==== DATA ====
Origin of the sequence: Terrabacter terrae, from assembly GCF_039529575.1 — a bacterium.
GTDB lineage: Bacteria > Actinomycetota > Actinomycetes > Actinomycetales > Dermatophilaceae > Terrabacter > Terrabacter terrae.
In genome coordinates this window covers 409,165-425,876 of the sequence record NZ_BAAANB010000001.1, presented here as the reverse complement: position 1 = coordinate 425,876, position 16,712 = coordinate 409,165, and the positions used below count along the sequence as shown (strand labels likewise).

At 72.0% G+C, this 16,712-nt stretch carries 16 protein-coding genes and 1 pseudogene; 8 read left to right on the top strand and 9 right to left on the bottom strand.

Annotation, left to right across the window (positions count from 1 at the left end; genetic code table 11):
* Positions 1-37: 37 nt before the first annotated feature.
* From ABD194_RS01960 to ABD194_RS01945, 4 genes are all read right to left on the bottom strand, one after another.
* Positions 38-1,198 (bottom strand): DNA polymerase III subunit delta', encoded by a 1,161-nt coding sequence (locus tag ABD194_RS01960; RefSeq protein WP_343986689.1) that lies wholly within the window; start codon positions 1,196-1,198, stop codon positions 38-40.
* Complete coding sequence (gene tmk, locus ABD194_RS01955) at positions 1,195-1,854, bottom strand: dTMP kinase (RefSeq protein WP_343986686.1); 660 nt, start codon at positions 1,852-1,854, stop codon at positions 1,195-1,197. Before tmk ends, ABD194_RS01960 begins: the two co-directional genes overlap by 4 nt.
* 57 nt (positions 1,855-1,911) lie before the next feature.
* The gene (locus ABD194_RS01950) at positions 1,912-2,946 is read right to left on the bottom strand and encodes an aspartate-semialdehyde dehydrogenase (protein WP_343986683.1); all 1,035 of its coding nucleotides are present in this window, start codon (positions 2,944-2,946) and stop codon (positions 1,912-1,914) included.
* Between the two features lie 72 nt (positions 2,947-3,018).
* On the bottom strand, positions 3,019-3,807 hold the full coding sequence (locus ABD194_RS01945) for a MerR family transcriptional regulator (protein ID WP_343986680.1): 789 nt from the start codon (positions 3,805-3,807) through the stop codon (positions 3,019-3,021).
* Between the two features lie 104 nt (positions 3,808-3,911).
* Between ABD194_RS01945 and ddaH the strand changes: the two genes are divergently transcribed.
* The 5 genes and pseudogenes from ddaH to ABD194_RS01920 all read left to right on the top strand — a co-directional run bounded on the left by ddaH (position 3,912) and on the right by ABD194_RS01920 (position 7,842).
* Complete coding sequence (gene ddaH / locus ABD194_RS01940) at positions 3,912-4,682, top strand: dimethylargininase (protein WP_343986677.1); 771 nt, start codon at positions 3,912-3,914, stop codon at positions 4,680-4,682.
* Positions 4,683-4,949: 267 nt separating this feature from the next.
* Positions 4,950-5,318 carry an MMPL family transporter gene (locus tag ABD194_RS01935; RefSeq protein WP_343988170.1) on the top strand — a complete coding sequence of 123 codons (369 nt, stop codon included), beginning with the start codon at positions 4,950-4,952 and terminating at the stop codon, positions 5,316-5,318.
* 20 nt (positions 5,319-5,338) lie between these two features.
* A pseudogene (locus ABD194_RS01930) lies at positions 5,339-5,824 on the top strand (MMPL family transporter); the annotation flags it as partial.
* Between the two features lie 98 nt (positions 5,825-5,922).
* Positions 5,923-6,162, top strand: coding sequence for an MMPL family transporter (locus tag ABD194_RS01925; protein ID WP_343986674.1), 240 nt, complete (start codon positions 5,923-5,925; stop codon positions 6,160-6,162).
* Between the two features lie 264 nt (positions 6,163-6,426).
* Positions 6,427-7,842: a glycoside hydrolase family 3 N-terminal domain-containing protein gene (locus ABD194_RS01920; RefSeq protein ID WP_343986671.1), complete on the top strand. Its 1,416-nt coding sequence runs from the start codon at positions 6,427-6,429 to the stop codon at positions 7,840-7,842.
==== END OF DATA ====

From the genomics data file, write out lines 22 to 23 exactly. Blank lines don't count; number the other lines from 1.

* Between the two features lie 98 nt (positions 5,825-5,922).
* Positions 5,923-6,162, top strand: coding sequence for an MMPL family transporter (locus tag ABD194_RS01925; protein ID WP_343986674.1), 240 nt, complete (start codon positions 5,923-5,925; stop codon positions 6,160-6,162).